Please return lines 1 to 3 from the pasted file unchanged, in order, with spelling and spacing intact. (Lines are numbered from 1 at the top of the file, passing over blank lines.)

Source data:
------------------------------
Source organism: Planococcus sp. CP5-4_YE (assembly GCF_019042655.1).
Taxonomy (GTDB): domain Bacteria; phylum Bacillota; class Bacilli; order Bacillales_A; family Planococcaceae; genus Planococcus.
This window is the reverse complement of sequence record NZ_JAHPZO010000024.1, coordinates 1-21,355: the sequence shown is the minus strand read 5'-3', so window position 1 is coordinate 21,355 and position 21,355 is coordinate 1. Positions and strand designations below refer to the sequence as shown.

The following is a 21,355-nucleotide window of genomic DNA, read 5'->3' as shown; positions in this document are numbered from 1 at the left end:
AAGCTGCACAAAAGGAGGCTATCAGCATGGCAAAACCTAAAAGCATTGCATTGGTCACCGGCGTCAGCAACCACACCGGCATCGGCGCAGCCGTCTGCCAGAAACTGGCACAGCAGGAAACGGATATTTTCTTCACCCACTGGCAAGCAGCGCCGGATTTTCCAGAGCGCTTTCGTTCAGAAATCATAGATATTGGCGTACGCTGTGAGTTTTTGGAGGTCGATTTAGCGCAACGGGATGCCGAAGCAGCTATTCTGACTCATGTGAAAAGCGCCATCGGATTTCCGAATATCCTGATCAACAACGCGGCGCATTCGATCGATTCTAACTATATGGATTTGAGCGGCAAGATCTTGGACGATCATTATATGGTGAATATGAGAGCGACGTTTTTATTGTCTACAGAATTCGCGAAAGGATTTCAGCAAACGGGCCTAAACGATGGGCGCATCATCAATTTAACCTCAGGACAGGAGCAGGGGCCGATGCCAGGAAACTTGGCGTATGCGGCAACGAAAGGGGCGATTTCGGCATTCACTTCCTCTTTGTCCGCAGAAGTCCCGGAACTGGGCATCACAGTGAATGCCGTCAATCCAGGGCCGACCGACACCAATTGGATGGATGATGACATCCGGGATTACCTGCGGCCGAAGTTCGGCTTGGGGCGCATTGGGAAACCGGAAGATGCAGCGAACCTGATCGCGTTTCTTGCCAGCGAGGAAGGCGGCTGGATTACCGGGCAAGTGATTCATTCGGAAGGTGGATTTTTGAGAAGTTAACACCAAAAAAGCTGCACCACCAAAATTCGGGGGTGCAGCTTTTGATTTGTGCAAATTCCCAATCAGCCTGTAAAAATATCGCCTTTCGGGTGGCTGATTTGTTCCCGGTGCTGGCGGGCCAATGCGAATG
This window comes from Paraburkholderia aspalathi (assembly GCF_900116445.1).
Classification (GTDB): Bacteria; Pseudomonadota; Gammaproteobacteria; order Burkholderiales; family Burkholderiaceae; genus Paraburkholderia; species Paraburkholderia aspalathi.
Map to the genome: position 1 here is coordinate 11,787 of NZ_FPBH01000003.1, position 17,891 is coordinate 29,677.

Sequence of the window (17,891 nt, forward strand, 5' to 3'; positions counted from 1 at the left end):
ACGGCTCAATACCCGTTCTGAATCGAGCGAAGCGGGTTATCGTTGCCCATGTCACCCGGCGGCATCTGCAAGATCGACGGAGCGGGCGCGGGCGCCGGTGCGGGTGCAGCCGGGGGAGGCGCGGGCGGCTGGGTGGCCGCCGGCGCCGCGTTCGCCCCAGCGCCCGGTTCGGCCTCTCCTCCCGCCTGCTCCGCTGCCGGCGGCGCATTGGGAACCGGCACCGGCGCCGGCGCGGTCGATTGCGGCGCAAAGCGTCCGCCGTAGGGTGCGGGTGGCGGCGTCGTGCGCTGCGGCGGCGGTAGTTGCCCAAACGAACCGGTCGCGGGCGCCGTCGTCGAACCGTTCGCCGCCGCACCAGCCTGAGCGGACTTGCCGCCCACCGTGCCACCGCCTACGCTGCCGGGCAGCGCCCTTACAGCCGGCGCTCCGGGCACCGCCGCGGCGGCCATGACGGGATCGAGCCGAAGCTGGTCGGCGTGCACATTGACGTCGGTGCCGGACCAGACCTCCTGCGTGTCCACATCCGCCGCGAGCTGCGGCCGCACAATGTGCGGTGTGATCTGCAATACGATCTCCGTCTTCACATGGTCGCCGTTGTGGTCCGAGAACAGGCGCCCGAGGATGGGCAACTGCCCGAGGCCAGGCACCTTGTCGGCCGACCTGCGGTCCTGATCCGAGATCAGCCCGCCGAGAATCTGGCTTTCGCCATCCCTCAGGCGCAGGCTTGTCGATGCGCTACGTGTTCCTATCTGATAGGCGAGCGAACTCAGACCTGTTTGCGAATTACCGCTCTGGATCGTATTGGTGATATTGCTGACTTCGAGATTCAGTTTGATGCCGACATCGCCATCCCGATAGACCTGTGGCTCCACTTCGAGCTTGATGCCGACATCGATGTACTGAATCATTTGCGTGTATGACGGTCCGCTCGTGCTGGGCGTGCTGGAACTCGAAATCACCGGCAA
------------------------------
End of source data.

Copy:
Source organism: Planococcus sp. CP5-4_YE (assembly GCF_019042655.1).
Taxonomy (GTDB): domain Bacteria; phylum Bacillota; class Bacilli; order Bacillales_A; family Planococcaceae; genus Planococcus.
This window is the reverse complement of sequence record NZ_JAHPZO010000024.1, coordinates 1-21,355: the sequence shown is the minus strand read 5'-3', so window position 1 is coordinate 21,355 and position 21,355 is coordinate 1. Positions and strand designations below refer to the sequence as shown.